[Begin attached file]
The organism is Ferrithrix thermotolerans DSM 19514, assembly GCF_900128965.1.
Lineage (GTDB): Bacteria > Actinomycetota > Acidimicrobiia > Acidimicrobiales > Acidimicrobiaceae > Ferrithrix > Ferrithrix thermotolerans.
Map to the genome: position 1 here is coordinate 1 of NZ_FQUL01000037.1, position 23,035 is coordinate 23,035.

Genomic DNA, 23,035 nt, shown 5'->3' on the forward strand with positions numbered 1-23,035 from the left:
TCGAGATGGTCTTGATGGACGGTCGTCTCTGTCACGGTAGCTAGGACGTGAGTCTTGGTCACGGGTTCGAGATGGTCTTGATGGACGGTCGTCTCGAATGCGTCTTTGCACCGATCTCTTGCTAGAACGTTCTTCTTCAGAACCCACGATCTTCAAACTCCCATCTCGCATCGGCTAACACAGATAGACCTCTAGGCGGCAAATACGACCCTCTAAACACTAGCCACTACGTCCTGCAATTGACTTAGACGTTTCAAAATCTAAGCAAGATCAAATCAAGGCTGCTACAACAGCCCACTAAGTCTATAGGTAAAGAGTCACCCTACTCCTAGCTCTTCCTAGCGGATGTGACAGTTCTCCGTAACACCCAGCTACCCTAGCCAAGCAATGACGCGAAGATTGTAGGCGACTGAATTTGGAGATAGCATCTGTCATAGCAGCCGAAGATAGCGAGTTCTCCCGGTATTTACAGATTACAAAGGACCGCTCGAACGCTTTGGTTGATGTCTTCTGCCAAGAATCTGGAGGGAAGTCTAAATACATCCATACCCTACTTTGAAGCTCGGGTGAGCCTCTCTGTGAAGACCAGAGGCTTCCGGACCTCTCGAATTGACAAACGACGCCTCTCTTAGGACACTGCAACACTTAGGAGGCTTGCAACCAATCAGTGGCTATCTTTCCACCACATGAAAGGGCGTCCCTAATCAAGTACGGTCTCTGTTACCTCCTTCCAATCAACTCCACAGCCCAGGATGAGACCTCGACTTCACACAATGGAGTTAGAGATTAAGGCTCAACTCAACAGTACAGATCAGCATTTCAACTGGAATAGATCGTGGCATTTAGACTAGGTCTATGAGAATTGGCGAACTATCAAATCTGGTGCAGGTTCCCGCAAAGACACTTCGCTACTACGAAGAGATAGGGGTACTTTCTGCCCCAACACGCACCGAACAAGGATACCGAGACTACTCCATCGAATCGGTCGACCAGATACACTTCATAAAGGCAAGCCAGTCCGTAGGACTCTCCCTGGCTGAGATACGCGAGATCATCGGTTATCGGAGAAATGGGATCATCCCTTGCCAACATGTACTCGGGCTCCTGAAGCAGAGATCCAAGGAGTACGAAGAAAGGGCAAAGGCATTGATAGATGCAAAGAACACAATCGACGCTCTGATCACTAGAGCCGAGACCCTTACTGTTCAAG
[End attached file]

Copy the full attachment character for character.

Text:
The organism is Ferrithrix thermotolerans DSM 19514, assembly GCF_900128965.1.
Lineage (GTDB): Bacteria > Actinomycetota > Acidimicrobiia > Acidimicrobiales > Acidimicrobiaceae > Ferrithrix > Ferrithrix thermotolerans.
Map to the genome: position 1 here is coordinate 1 of NZ_FQUL01000037.1, position 23,035 is coordinate 23,035.

Genomic DNA, 23,035 nt, shown 5'->3' on the forward strand with positions numbered 1-23,035 from the left:
TCGAGATGGTCTTGATGGACGGTCGTCTCTGTCACGGTAGCTAGGACGTGAGTCTTGGTCACGGGTTCGAGATGGTCTTGATGGACGGTCGTCTCGAATGCGTCTTTGCACCGATCTCTTGCTAGAACGTTCTTCTTCAGAACCCACGATCTTCAAACTCCCATCTCGCATCGGCTAACACAGATAGACCTCTAGGCGGCAAATACGACCCTCTAAACACTAGCCACTACGTCCTGCAATTGACTTAGACGTTTCAAAATCTAAGCAAGATCAAATCAAGGCTGCTACAACAGCCCACTAAGTCTATAGGTAAAGAGTCACCCTACTCCTAGCTCTTCCTAGCGGATGTGACAGTTCTCCGTAACACCCAGCTACCCTAGCCAAGCAATGACGCGAAGATTGTAGGCGACTGAATTTGGAGATAGCATCTGTCATAGCAGCCGAAGATAGCGAGTTCTCCCGGTATTTACAGATTACAAAGGACCGCTCGAACGCTTTGGTTGATGTCTTCTGCCAAGAATCTGGAGGGAAGTCTAAATACATCCATACCCTACTTTGAAGCTCGGGTGAGCCTCTCTGTGAAGACCAGAGGCTTCCGGACCTCTCGAATTGACAAACGACGCCTCTCTTAGGACACTGCAACACTTAGGAGGCTTGCAACCAATCAGTGGCTATCTTTCCACCACATGAAAGGGCGTCCCTAATCAAGTACGGTCTCTGTTACCTCCTTCCAATCAACTCCACAGCCCAGGATGAGACCTCGACTTCACACAATGGAGTTAGAGATTAAGGCTCAACTCAACAGTACAGATCAGCATTTCAACTGGAATAGATCGTGGCATTTAGACTAGGTCTATGAGAATTGGCGAACTATCAAATCTGGTGCAGGTTCCCGCAAAGACACTTCGCTACTACGAAGAGATAGGGGTACTTTCTGCCCCAACACGCACCGAACAAGGATACCGAGACTACTCCATCGAATCGGTCGACCAGATACACTTCATAAAGGCAAGCCAGTCCGTAGGACTCTCCCTGGCTGAGATACGCGAGATCATCGGTTATCGGAGAAATGGGATCATCCCTTGCCAACATGTACTCGGGCTCCTGAAGCAGAGATCCAAGGAGTACGAAGAAAGGGCAAAGGCATTGATAGATGCAAAGAACACAATCGACGCTCTGATCACTAGAGCCGAGACCCTTACTGTTCAAG